Frankfurt graphic designer Alexander Lis’ flag, Drop Bombs, Not Gradients!, refers to the popular gradient tool in Adobe Creative Suite.

The Swiss artist Beni Bischof contributed Ghettofaust.

Three German graphic designers, Manuel citizen, Till Wiedeck,
Timm Häneke, applied a placid blue sky to their contribution. "Our flag is playing with the associations of freedom and belonging," the group writes. "The territorial nation-state is a model of yesterday."

A Democratic Flag, by Cox & Grusenmeyer, is a geometric critique on modern democracy. "Designed as an open template," write the designers, "this flag represents the ultimate boundaries for this pseudo democratic spirit."

Craig & Karl’s bindle-wielding chick is an ironic meditation on displacement.

Deutsche & Japaner’s untitled flag is the only flag in the exhibition without an accompanying statement.

Foundland’s flag uses imagery published on Syrian resistance groups’ Facebook pages. "By using this symbol on a flag, we hope to raise awareness and curiosity about this cause," they explain. "But also show our collective’s fascination with protest images which combine both Western and Arabic symbolism in order to create new meaning."

German design agency HORT created a flag full of primordial symbolism. In their statement, the designers ask, "why invent new symbols when working with those we already have can create entirely new meanings?"

HORT’s second flag follow the same logic. The flags’ abstract geometries "symbolize the creative freedom we have today," they write.

A burning flag, explains Australian designer Jonathan Zawada, symbolizes the death of nationalism. Here, he says, "they represent a constant state of flux and change. There is no goal or ideal embodied, no end point, no state of concrete certainty."

Killian Loddo’s flag applies evolutionary biology to nationalism. He compares the flag to a peacock--it’s an advertisement for a country’s good design.

Australian collective MASH call their flag "a symbol of 'growing down,' not growing up. Seriousness is left behind." Also, there’s a sausage somehow involved.

Korean designer Na Kim juxtaposed dozens of sheets of ruled paper to create Rules on Rules. "No rules are absolute, only relative" the artist comments.

Russian designer Protey Temen contributed the ominously-titled Rock Paper Flesh.

German collective Vier5 fly a white flag, traditionally symbolizing defeat. "I think a white flag speaks for itself," the group writes.

An image of the exhibition, which opened during the independent publishing fair ABOUT.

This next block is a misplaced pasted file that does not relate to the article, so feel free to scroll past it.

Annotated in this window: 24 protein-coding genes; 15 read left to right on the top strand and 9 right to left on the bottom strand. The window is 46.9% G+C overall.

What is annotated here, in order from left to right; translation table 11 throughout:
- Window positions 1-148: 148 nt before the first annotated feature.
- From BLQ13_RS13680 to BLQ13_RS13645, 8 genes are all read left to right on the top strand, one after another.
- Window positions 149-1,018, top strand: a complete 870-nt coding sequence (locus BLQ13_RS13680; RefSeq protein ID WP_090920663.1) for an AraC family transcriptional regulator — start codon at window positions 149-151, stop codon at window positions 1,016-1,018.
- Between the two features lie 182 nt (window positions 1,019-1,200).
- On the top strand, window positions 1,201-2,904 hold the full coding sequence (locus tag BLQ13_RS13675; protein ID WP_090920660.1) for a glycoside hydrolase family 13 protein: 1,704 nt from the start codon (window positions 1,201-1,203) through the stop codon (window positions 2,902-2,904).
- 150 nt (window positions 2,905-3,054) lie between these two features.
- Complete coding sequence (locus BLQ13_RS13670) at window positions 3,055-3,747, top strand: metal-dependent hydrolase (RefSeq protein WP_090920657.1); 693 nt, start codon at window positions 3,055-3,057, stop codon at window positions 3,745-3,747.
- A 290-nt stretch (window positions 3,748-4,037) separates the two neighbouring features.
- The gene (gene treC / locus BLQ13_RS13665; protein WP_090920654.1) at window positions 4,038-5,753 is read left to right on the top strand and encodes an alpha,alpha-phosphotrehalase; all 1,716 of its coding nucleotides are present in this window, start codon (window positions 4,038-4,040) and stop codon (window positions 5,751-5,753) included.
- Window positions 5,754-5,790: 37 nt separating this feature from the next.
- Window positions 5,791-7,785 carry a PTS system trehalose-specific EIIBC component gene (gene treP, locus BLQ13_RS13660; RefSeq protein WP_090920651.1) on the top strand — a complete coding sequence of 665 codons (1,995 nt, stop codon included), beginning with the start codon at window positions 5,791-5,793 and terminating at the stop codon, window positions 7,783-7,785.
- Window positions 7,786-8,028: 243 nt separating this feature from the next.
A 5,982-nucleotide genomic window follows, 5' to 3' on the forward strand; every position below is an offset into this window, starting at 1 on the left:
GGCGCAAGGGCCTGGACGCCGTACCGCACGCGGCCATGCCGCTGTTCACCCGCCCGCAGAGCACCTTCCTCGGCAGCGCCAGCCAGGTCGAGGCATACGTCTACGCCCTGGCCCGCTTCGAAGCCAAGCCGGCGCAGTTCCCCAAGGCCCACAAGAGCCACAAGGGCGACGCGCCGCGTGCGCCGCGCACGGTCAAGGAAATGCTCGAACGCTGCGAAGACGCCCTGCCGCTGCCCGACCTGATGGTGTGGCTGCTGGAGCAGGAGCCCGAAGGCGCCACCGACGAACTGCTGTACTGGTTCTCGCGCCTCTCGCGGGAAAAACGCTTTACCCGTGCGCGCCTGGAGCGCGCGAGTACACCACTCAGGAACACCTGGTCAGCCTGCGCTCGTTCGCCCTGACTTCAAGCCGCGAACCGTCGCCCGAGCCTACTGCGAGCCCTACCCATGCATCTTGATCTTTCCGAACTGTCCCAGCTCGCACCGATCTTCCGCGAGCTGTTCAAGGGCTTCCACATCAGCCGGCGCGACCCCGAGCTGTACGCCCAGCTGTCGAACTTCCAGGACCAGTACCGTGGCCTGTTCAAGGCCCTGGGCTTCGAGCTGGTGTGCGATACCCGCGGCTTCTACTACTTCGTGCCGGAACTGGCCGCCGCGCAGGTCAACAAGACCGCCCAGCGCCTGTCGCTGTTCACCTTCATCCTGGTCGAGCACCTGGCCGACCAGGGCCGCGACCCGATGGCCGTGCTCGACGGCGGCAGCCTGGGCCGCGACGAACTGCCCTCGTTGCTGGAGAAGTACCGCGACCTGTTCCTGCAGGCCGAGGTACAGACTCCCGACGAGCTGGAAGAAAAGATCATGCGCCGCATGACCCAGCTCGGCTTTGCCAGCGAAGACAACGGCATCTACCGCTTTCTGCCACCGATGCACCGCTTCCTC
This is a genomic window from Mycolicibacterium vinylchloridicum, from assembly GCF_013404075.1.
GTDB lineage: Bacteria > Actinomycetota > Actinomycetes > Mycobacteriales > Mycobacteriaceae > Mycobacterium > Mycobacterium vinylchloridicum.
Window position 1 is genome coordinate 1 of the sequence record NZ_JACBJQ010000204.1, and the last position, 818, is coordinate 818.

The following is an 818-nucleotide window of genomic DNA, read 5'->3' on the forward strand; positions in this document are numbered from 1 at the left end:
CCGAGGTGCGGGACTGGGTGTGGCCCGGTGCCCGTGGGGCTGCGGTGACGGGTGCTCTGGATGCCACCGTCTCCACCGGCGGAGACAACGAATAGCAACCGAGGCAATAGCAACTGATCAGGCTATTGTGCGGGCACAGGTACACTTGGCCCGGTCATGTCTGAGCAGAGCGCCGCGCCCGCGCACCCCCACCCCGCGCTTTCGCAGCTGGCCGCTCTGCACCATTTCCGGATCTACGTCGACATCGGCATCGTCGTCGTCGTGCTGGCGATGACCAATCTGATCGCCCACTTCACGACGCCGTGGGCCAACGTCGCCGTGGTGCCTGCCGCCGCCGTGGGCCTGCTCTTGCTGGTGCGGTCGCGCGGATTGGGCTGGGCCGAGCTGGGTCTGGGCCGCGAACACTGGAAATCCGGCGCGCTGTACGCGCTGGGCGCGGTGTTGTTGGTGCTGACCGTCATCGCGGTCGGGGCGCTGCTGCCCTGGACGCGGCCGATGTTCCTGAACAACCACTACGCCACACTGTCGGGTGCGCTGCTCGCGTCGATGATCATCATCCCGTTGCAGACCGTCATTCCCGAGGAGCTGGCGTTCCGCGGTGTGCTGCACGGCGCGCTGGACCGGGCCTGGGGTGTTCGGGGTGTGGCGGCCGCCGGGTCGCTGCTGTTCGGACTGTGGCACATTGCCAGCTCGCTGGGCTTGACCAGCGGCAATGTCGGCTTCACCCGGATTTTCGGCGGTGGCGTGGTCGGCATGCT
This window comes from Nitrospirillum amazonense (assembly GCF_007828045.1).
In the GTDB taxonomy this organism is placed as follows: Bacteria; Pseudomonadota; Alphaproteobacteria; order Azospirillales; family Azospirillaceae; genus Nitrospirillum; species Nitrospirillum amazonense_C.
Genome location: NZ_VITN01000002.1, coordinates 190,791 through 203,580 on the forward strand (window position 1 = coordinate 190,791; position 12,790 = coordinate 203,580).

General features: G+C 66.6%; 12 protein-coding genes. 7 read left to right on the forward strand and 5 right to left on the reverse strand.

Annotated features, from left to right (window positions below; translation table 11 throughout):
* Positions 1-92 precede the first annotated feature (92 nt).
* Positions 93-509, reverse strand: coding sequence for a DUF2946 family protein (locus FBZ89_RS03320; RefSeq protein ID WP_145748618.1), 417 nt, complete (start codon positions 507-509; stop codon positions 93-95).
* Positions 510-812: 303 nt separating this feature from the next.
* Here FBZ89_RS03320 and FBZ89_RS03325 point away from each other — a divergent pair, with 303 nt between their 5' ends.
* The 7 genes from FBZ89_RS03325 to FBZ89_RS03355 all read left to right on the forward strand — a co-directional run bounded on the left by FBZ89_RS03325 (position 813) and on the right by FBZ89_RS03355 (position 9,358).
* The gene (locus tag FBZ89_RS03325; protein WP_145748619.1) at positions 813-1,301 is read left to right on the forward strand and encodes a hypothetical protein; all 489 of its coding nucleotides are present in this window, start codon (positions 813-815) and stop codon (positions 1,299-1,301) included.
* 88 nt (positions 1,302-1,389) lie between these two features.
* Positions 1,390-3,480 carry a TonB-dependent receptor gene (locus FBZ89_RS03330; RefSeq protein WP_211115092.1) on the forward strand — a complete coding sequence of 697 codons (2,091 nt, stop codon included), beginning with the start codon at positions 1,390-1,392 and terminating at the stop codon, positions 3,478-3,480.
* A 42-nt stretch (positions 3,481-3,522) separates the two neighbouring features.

New Glory: 16 Artists Invent Flags For A Globalized World

In our post July 4th daze, let’s consider 16 flags designed to signify our new cross-boundary reality.

As boundaries between nations crumble, do we need new types of flags? Rem Koolhaas certainly thought so—he redesigned the EU flag as a barcode in 2001. A recent gallery show in Frankfurt invited 16 artists to continue Koolhaas’s work, reinventing the flag to for a global world.

Curated by three young German graphic designers, Flags posed a simple question: If you could design a flag for your version of the world, what would it look like? “A flag is often used as a symbol for the affiliation with a certain collective, which shares similar opinions, values, and ideas,” write curators Arthur Ruppel, Christoph Tim Schneider, and Sebastian Zimmerhackl. “How does a contemporary flag, divorced from historic and national symbolism, express your values and ideas?”

The resulting flags are as diverse as the nationalities of the artists, who hail from countries like Holland, Syria, Russia, Switzerland, the U.S., and Germany. Some are funny: “Drop Gradients, Not Bombs!,” says German designer Alexander Lis, whose contribution is, of course, full of gradients. Some are political: Foundland’s flag is based on imagery by Syrian activists currently fighting the Al-Assad regime. “We hope to raise awareness and curiosity about this cause,” writes the studio. “But also to show our collective’s fascination with protest images which combine both Western and Arabic symbolism.”

Others are simply beautiful: German graphic design studio Deutsch & Japaner submitted their vibrant geometric design without an explanation, inviting us to “see what we want to see.” The curators explain that the goal of the group show wasn’t to develop universally relevant flags. Instead, "the goal is to question the traditional ways of designing a flag, to interpret the medium in a new way and to develop new creative approaches.”

Flags debuted at the independent publishing fair, About, in May. But each flag is available for sale on the Flags website, in limited editions of 10. While I’d love to hang one of these from my fire escape, I think they’re destined for framing.

[Images courtesy of Flags Edition; h/t Reform.it]

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3 Comments

  • Ashley Seuser

    Well it's certainly interesting. I wonder why one team didn't have a statement to go with their flag.